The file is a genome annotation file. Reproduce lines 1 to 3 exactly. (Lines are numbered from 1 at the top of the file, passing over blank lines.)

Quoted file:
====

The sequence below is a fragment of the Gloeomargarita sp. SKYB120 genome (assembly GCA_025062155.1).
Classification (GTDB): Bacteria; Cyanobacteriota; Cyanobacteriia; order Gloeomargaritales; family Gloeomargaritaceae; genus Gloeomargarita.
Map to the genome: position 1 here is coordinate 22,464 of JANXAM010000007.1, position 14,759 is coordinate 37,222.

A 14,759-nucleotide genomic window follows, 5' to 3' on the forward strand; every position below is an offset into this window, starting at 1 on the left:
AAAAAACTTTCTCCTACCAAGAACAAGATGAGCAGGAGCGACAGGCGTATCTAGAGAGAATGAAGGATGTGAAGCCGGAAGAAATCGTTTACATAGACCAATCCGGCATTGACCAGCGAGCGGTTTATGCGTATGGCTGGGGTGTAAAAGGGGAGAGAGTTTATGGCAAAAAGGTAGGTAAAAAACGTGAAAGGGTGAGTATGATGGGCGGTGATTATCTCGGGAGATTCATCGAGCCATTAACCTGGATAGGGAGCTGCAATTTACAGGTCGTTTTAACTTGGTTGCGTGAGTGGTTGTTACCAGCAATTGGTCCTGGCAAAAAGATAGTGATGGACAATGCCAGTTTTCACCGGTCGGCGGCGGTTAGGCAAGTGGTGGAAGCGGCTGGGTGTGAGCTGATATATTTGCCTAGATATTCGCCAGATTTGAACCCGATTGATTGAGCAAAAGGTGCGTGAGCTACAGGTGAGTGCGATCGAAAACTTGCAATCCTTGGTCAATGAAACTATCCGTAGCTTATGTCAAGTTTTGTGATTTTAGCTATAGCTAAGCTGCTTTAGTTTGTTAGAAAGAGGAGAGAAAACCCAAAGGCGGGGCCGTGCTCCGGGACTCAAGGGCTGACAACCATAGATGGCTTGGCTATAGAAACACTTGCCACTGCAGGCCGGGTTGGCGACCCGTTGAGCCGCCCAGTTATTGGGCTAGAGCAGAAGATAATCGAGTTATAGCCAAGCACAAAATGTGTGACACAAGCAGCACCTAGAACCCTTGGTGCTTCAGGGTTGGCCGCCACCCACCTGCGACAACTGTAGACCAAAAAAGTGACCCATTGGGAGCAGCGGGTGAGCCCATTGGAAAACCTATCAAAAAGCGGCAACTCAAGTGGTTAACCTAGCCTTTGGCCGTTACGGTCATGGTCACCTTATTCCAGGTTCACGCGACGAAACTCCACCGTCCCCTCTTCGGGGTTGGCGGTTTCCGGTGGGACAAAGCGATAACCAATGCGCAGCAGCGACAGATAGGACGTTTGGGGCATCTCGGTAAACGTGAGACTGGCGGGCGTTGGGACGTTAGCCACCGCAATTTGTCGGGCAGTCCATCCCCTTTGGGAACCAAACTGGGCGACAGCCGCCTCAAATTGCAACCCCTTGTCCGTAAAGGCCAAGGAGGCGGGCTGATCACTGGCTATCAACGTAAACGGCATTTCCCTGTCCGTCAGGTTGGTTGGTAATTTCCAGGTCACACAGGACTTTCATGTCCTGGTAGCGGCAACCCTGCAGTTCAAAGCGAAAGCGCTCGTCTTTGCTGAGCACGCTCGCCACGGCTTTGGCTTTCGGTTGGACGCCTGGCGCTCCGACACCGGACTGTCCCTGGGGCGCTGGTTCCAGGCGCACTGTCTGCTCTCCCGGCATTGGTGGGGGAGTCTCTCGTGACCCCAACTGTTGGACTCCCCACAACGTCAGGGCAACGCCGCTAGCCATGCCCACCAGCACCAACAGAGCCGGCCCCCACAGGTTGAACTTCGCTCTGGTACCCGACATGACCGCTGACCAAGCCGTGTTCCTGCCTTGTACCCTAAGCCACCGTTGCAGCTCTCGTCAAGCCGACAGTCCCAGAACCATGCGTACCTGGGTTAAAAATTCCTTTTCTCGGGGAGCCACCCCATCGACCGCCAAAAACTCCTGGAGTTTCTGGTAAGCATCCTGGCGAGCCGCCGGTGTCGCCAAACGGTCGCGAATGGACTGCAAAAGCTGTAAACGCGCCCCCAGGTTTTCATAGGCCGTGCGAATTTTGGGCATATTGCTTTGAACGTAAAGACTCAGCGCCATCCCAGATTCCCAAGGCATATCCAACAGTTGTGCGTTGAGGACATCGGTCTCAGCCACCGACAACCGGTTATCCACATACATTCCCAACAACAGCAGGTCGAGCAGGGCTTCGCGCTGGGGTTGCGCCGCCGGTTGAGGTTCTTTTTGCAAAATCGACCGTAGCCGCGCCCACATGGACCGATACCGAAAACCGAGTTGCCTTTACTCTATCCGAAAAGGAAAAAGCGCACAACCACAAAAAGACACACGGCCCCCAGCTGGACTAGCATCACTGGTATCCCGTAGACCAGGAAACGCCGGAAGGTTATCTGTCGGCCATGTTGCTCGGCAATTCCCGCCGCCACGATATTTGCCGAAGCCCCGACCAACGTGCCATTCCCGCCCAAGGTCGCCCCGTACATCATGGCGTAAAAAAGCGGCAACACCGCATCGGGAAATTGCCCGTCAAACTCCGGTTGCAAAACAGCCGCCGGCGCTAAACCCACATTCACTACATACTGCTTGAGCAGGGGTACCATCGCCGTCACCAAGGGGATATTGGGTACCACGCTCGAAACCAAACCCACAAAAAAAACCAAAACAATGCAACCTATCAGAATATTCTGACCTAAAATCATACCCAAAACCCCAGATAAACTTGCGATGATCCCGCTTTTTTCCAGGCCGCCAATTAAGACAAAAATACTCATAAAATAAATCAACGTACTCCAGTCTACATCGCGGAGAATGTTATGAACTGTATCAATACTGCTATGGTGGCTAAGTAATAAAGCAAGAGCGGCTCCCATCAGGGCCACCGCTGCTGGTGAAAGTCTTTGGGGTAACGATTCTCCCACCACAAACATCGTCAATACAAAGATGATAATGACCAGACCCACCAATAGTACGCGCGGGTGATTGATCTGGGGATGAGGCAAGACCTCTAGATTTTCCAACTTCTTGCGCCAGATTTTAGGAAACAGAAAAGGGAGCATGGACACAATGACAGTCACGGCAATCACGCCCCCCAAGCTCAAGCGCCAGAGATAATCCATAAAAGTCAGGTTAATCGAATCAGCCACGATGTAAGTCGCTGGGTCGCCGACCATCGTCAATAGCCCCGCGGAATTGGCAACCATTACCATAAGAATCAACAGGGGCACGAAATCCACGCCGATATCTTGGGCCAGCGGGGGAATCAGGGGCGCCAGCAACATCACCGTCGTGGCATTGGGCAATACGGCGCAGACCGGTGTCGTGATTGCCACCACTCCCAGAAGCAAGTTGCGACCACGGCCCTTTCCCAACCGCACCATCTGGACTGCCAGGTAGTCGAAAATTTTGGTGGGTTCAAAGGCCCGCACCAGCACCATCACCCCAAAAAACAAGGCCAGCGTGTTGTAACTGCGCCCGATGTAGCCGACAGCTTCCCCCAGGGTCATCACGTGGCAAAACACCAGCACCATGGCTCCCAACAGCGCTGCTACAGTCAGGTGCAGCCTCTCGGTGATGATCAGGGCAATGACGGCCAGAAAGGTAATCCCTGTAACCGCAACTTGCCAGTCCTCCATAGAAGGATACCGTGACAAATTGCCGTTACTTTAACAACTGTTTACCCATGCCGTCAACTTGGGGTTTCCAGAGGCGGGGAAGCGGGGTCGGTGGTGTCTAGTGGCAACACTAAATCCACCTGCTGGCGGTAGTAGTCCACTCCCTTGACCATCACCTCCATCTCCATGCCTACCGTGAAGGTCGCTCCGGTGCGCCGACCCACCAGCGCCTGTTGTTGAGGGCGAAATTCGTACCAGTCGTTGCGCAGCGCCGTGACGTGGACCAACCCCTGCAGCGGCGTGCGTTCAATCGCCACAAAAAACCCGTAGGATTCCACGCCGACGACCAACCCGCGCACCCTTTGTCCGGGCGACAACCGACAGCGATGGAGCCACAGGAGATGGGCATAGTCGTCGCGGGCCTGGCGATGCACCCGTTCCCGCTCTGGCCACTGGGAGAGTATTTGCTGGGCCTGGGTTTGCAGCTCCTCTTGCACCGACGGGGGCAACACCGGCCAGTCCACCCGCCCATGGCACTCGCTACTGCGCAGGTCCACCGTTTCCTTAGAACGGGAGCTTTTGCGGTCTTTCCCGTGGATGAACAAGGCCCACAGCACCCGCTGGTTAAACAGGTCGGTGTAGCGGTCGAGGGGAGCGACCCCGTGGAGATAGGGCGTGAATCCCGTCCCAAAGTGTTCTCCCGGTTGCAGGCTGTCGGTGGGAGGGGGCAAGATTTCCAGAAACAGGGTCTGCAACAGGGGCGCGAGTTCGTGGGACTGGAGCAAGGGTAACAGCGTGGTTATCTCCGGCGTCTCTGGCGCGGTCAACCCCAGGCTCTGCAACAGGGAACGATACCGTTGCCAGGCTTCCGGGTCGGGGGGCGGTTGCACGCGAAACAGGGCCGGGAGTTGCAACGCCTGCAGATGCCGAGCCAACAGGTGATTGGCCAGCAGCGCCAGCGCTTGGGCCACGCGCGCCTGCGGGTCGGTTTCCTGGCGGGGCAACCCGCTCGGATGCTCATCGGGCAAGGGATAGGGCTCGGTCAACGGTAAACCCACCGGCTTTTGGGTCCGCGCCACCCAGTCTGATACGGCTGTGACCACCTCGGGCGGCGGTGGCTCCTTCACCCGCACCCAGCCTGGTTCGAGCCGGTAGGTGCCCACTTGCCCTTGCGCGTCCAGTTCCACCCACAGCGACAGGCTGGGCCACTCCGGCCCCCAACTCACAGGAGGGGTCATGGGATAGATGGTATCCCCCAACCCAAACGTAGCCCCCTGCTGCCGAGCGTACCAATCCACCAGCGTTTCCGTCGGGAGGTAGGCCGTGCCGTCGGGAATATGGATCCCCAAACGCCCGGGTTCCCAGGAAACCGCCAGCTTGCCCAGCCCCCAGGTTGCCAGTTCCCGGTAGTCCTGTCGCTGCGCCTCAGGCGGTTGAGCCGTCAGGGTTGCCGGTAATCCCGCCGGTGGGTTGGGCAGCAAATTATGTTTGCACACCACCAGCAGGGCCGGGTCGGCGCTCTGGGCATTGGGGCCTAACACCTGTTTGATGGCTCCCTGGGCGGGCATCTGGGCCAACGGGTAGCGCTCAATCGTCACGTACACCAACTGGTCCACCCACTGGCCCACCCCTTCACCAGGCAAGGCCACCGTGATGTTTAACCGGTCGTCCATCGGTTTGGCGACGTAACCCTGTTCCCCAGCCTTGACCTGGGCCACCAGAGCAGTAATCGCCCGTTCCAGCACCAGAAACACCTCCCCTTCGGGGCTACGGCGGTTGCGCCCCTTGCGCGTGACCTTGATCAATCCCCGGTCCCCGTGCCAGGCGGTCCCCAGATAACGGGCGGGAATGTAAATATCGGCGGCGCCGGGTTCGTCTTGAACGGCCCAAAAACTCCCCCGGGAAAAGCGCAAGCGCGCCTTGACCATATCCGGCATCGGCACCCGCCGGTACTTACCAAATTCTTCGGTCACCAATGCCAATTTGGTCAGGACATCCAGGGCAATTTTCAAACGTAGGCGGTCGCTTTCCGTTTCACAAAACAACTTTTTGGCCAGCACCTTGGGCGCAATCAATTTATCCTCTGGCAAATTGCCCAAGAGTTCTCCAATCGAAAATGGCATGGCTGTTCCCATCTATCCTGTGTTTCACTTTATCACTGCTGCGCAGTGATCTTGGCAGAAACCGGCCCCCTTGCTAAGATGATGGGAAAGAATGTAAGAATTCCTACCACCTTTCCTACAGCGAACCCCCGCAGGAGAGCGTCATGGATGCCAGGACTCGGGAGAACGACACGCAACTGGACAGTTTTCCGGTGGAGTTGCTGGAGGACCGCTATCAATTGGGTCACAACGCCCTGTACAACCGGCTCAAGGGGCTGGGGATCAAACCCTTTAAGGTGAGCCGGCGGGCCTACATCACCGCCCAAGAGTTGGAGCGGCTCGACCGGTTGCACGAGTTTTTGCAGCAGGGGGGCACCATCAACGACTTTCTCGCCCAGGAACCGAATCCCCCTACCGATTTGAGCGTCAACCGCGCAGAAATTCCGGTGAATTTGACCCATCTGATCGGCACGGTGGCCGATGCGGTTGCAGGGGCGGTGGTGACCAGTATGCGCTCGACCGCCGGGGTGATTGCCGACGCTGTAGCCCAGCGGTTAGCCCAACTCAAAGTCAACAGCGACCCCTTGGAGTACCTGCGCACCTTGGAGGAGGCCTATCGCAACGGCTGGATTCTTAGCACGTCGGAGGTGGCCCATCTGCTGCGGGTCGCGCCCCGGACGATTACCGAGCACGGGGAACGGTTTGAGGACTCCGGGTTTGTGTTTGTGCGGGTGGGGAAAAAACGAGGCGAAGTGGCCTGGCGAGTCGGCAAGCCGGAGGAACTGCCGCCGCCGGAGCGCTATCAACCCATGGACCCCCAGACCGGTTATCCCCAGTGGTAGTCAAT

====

The sequence below is a fragment of the Gloeomargarita sp. SKYB120 genome (assembly GCA_025062155.1).
Classification (GTDB): Bacteria; Cyanobacteriota; Cyanobacteriia; order Gloeomargaritales; family Gloeomargaritaceae; genus Gloeomargarita.
Map to the genome: position 1 here is coordinate 22,464 of JANXAM010000007.1, position 14,759 is coordinate 37,222.